Property Tax Treatment of Renewable Energy Installations
On January 4, 2012, Ontario Regulation 282/98 under the Assessment Act was amended to provide greater clarity and introduce new rules governing the property tax treatment of renewable energy installations. The amendments apply to facilities that generate electricity using solar energy, wind energy or anaerobic digestion of organic matter. The amendments take effect as of January 1, 2011.
SUMMARY OF TREATMENT
The assessment and tax classification of property will not change due to the addition of a renewable energy installation on the rooftop of a building.
For ground-mounted installations, the property tax treatment will depend upon the size and location of the facility as well as who is conducting the generation, as outlined below:
Generation as Ancillary Activity, Not by a Corporate Power Producer:
The following rules apply where energy generation is conducted by a person who is not ordinarily in the business of electricity generation, transmission or distribution, and where the generation is ancillary to another activity on the same property.
- Small-size ground installations with a generation capacity up to 10 kW will not experience an increase in assessment or a change in tax classification.
- Medium-size ground installations with a generation capacity over 10 kW and up to 500 kW will be taxed based on the surrounding land use (e.g. residential, farm, multi-residential, commercial).
- Large-size ground installations with a generation capacity over 500 kW will be taxed based on the surrounding land use for the proportion of assessment up to 500 kW, and at the industrial rate for the proportion over 500 kW.
− For example, if a 560 kW wind tower is located on multi-residential property, the assessment of the wind tower and associated land would be apportioned 89 per cent to the multi-residential tax class and 11 per cent to the industrial tax class.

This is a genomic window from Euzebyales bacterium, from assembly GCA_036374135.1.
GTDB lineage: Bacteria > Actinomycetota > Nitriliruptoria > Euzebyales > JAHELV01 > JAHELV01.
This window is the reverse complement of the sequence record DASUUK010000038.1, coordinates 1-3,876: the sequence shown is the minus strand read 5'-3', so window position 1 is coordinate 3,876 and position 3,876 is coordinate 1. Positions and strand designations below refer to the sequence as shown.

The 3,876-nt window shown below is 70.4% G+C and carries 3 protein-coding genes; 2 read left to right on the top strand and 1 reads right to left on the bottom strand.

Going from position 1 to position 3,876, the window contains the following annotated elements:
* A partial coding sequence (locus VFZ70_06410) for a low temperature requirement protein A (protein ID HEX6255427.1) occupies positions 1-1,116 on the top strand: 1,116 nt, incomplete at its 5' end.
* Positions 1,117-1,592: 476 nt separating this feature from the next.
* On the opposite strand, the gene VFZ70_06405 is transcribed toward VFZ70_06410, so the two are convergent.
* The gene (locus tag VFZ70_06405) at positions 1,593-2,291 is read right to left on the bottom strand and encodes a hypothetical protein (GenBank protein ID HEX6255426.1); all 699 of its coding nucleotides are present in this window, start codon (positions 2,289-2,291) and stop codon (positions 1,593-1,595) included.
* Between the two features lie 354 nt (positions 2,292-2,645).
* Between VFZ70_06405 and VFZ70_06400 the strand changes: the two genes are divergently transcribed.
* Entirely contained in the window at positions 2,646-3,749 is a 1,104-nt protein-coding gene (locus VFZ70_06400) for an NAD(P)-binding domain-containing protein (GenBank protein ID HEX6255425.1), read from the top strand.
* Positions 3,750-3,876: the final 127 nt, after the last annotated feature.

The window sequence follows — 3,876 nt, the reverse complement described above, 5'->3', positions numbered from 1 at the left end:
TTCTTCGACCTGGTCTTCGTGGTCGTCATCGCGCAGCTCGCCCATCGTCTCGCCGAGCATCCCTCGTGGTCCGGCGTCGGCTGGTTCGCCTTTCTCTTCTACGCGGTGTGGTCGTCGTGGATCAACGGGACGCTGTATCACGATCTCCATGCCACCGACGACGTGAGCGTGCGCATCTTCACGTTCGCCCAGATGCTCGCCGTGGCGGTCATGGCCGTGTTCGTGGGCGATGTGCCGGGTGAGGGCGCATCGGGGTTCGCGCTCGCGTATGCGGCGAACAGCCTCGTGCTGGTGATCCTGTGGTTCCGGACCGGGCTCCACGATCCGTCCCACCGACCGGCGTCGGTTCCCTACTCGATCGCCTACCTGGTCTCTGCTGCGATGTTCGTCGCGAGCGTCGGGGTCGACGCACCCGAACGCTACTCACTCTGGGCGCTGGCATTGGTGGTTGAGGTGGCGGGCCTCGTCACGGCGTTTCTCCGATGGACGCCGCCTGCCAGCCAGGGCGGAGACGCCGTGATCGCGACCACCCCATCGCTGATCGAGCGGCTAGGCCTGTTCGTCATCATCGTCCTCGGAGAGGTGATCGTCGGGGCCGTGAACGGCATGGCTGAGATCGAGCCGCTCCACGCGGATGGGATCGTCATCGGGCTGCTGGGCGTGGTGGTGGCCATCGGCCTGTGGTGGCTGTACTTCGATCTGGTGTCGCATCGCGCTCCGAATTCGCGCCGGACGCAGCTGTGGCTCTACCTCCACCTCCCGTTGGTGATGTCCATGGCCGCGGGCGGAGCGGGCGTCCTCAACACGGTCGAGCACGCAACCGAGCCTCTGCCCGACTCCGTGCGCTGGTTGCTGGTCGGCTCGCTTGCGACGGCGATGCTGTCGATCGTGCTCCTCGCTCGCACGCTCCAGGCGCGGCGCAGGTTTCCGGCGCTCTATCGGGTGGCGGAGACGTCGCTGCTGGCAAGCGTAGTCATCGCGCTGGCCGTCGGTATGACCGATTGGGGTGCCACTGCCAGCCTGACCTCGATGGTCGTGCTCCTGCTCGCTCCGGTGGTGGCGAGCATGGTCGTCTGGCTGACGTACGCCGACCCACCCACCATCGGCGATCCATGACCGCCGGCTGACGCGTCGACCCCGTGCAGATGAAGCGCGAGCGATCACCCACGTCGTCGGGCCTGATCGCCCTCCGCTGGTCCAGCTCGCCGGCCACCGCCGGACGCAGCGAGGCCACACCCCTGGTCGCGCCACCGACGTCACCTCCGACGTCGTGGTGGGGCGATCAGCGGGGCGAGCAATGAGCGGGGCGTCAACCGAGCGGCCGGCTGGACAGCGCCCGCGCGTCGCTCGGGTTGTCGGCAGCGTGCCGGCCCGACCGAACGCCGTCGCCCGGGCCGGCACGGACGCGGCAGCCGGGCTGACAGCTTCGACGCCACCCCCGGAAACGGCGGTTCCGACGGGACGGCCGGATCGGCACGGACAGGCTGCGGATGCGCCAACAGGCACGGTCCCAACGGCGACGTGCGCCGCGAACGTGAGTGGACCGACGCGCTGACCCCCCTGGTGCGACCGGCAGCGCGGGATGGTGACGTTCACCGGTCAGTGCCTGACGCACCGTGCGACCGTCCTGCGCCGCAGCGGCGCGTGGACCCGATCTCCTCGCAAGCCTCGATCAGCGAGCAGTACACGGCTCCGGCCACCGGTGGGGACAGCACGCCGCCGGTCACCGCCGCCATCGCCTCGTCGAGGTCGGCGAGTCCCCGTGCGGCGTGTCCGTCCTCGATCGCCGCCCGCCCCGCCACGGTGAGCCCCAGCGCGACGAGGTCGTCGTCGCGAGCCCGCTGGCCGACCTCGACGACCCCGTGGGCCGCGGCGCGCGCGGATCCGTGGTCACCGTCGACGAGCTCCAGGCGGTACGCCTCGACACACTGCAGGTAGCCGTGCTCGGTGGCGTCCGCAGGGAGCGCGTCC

On-Farm Anaerobic Digestion:
Anaerobic digestion is the process by which organic materials in an enclosed vessel are broken down by micro-organisms, in the absence of oxygen. Anaerobic digestion produces biogas (consisting primarily of methane and carbon dioxide). Anaerobic digestion systems are also often referred to as "biogas systems."
Anaerobic digestion facilities of any size that are located on a farm and are operated by the farmer will be taxed at the farm rate.
Generation by Corporate Power Producer:Consistent with historic treatment, ground-based generation facilities that are operated by entities whose primary business is the generation, transmission or distribution of electricity ("corporate power producers") will continue to be taxed at the industrial rate.
Wind Turbine Towers:
Consistent with the treatment that has been in place since 2005, wind turbine towers will continue to be assessed at the rate of $40,000 per MW of installed capacity, except in the two situations noted above where the assessment would not be affected by the installation (rooftop installations and ground-based installations up to 10 kW).
The table below summarizes the treatment described above.
(up to 10 kW)
(over 10 kW up to 500 kW)
(over 500 kW)
No new assessment or taxes.
Ground - Ancillary
Generation is not performed by corporate power producer and is secondary to main activity on property
No new assessment or taxes.
Land, buildings and structures used for electricity generation are taxed at the rate of the surrounding land use.
This treatment also applies to large (over 500 kW) on-farm anaerobic digesters that are operated by farmers.
Land, buildings and structures used for electricity generation are taxed at the rate of the surrounding land use for the proportion of assessment up to 500 kW, and taxed at the industrial rate for the proportion over 500 kW.
Ground - Professional Generation:
Generation is conducted by corporate power producer
Land, buildings and structures used for electricity generation are taxed at industrial rate.
Energy Efficiency Installations
Ontario Regulation 282/98 was also amended to provide clear policy regarding energy efficiency and energy conservation installations that use renewable energy technologies. As a result, the assessment of properties with an active solar heating or cooling system or a ground-sourced geothermal heating or cooling system will not be increased as a result of that improvement.